"Ancestors of the Nuulvek, enter into my bones and bring me new strength!"


The bones lining the crypt rattle and spit neon green dust from their eyes, which converge upon the sorcerer and spin around him. The spell has worked.


"Aw man, who pulled me out of the Eternal Steakhouse? I was just about to get my order of all-you-can-eat shoestring potatoes!" says the ghost in the sorcerer's skull. 


"You are here to enhance me intellect, and show me visions of the unknowable," says the sorcerer. "I swear, upon your release, you will receive an honored place in the Eternal Steakhouse, in the seat by the taxidermy doe."


"What about me?" says the ghost in the sorcerer's humerus. "What was I brought out of the Glorious House of Reliably Pretty Good Wings to do?"Crew


"You can make my arms turn into little volcanoes when I flex them, like in a cartoon," says the sorcerer.


"Know what, that's actually pretty sick," says the humerus ghost. "Can I sit in the smoking section, which the Eternal Steakhouse still has, when I am released?"


"I don't see why not," says the sorcerer.


"And what of me? In life, I was High Queen of the Nuulvek, and made many of our great conquests, personally driving the Royal Humvee into battle during Desert Storm. I sit at right at the sacred bar in the Eternal Steakhouse, where it always my birthday, and I am always entitled to a free margarita. How shall I enhance your power as you pave the road to glory in blood?"


"I dunno, what bone do you have?" says the sorceror.


"Let's see, I am housed in your…no. Oh no. No no no no no. Oh no. No no no no."


"Hahaha, sucks to suck," says the skull ghost. "Looks like you're an rear end ghost."


"What, seriously?" says the ribcage ghost. "When I was alive I was shift manager at a Denny's, and I got ribs and the High Queen got the butt? This is amazing."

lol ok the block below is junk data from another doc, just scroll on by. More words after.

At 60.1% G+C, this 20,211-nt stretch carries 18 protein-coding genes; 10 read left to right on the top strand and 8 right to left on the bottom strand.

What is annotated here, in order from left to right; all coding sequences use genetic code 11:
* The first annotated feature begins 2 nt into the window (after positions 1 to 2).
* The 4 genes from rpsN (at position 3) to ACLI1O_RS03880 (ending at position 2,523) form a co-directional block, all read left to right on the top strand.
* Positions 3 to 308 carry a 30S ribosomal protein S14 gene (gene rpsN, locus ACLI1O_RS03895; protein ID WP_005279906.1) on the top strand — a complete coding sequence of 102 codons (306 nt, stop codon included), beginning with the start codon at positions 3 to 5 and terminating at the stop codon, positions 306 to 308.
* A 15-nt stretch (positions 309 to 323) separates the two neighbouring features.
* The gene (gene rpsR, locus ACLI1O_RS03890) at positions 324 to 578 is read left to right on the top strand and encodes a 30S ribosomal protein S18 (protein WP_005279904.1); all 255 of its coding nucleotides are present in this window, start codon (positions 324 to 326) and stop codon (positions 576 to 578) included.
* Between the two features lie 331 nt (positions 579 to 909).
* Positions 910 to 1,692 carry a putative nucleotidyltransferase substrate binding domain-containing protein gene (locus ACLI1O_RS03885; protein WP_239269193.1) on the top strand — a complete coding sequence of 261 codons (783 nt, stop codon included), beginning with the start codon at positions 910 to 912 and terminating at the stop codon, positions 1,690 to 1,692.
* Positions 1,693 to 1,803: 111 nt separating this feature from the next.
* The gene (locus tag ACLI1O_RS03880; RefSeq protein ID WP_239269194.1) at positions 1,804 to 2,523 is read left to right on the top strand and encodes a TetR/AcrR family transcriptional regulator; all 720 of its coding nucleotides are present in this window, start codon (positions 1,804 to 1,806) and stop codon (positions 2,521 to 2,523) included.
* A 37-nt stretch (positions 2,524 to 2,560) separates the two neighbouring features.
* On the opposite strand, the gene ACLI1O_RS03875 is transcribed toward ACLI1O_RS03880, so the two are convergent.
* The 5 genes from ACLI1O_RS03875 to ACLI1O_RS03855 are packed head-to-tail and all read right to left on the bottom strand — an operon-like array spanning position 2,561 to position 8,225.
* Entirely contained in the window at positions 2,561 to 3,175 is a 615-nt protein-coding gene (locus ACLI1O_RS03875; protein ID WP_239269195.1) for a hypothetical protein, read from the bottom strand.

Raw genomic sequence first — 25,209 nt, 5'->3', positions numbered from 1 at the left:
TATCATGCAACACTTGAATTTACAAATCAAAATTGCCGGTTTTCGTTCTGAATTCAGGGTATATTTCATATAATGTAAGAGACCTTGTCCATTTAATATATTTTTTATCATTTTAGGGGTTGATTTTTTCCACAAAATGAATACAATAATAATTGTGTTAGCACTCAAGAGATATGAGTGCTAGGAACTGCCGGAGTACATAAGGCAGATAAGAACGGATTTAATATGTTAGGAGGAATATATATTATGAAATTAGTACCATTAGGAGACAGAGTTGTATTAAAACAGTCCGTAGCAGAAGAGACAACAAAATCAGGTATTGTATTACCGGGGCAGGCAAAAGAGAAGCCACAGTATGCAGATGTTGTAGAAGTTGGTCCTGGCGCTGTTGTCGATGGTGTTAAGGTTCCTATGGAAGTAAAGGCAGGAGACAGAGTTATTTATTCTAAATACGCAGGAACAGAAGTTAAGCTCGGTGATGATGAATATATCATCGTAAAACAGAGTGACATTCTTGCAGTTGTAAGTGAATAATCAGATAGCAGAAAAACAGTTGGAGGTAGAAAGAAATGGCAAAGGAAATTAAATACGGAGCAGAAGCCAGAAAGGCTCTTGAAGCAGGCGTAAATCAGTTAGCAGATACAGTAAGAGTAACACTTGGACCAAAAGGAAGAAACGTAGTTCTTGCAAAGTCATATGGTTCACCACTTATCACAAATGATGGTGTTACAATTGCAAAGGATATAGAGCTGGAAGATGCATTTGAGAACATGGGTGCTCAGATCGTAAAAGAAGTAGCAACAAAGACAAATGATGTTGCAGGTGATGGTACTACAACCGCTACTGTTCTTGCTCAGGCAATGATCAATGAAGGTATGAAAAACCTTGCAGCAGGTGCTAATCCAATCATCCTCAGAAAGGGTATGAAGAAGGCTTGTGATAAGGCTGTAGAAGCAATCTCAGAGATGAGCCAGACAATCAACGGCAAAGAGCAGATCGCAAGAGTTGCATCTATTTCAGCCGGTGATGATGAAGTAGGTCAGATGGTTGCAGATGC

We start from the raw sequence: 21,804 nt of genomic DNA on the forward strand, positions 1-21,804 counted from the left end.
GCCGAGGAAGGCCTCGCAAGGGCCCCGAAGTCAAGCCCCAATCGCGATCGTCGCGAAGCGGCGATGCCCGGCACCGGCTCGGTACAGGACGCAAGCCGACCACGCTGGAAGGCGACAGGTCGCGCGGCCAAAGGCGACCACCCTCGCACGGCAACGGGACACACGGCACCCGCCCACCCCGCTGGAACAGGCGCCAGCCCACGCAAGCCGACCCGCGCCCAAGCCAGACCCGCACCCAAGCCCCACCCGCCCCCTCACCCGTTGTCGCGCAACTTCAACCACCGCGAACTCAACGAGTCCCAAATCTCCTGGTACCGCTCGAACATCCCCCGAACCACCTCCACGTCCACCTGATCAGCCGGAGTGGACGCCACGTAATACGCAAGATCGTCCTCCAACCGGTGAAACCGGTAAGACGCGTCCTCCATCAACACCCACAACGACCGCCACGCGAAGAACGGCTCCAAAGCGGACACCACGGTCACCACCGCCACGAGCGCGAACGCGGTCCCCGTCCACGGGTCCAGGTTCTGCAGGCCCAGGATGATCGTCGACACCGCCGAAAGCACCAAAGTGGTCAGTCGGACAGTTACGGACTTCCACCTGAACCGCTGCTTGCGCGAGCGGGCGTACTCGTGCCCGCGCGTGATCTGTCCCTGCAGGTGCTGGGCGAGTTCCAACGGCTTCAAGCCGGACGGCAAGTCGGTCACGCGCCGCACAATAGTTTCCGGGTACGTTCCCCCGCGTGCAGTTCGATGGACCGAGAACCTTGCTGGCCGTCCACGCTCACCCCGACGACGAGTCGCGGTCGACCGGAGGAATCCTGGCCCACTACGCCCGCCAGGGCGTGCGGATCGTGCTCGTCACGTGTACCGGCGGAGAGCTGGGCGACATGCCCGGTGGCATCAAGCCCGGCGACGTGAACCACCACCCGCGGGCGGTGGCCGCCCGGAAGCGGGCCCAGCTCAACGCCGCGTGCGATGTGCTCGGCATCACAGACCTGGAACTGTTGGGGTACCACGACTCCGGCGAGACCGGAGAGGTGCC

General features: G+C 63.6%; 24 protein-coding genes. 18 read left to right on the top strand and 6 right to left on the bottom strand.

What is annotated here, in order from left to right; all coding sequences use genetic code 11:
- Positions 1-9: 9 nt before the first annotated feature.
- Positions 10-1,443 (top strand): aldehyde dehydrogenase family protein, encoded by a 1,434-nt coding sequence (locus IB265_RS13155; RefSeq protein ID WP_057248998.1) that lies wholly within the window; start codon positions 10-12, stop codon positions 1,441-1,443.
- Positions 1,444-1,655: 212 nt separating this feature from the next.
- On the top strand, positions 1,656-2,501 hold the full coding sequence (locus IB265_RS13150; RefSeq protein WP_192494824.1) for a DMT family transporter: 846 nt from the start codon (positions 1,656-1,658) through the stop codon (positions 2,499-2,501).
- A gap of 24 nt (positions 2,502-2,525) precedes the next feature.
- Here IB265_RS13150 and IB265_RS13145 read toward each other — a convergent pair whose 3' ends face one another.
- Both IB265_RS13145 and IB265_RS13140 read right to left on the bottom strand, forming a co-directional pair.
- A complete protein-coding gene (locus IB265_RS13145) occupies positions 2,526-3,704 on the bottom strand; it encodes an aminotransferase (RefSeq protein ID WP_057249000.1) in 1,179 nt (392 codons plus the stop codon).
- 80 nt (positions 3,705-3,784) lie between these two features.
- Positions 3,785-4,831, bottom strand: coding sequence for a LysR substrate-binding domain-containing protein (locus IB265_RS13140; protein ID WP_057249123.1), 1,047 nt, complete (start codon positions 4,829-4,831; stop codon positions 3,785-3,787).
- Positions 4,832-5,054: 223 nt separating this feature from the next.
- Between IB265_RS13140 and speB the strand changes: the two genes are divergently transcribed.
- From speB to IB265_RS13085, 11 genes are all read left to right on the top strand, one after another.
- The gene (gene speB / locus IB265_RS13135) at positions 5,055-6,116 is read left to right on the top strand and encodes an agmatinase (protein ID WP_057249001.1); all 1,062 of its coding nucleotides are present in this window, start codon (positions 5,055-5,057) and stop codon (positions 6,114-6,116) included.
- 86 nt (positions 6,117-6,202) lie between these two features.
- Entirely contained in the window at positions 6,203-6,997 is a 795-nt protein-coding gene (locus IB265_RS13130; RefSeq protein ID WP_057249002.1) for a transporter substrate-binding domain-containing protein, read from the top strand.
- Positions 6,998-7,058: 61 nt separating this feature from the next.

"I'm sure I can do something cool from the tailbone," says the ancient High Queen. "Tell me, great sorcerer, how shall I assist you?"


"I think you can change the color of my poop," says the sorceror.


"And turn it to poison acid as you launch it across the battlefield?"


"No, just regular poop. If it makes you feel any better I think you can make little designs, like sparkles and stars."


"How dare you! I should be revelling in my holy reward, and you turn me into a common poo poo decorator? You shall face my cursed wrath!"


"Nah, I don't think I will. See, I'm a powerful sorcerer, and you're an rear end ghost. Alright, you guys ready to kick some rear end?"


"Yeah!" shout the ancestral ghosts housed in two hundred five out of the two hundred six bones. The sorcerer starts to ascend the crypt staircase. But in the dark, he trips on one of the steps and falls backwards on his butt.


"Ooh...ow...my rear end...I think my tailbone's broken," moans the sorcerer as the spectral form of the High Queen seeps out of his backside. She stands over him with a deeply displeased expression.


"Uh, ya know, I don't think I need my poop decorated after all. You can get back to your free margaritas," pleads the sorcerer.


"Oh I will," says the queen. "After I have my revenge. ROYAL HUMVEE!" The ghostly form of the Royal Humvee materializes around her.


"What? Humvees can become ghosts? How?" screams the sorcerer.


"The same way our clothes do," I guess, says the queen. She hits the accelerator and charges at the still-seated sorcerer. Desperately, he flexes his biceps, but the tiny volcanoes do nothing against the tough ghost-humvee armor.


The sorcerer opens his eyes and smiles. He can't believe it. He's in the parking lot of the Eternal Steakhouse. Even after all of his horrible crimes against the ancestors, he has obtained the divine reward. He walks into the building.


"A table for one," he says to the hostess, looking around at the bountiful vintage street signs that decorate the Holy Restaurant.


"Sorry, we have a little bit of a wait," says the hostess. "Here, take this, when it vibrates, we'll have a seat open for you."


"Cool," says the sorcerer. "How long is the wait?" 


"About twenty minutes," she says. Suddenly, her professional smile curls into an evil grin. "But in twenty minutes, the wait will still be twenty minutes. And the same thing twenty minutes after that. And twenty minutes after that…"


"No, no, no, this can't be happening," says the sorcerer. He storms out of the Steakhouse. He finds the sign for the restaurant: ETERNAL STEAKHOUSE. But something is wrong: STEAKHOUSE is written on a separate tapestry. He rips it off. Tears come to his eyes and he screams curses at the sky.


The sign now reads: ETERNAL APPLEBEE'S.


"NOOOOOOOOOOOOO!"

Saucy_Rodent
Oct 24, 2018

by Pragmatica


In

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Saucy_Rodent
Oct 24, 2018

by Pragmatica


The Ghost Room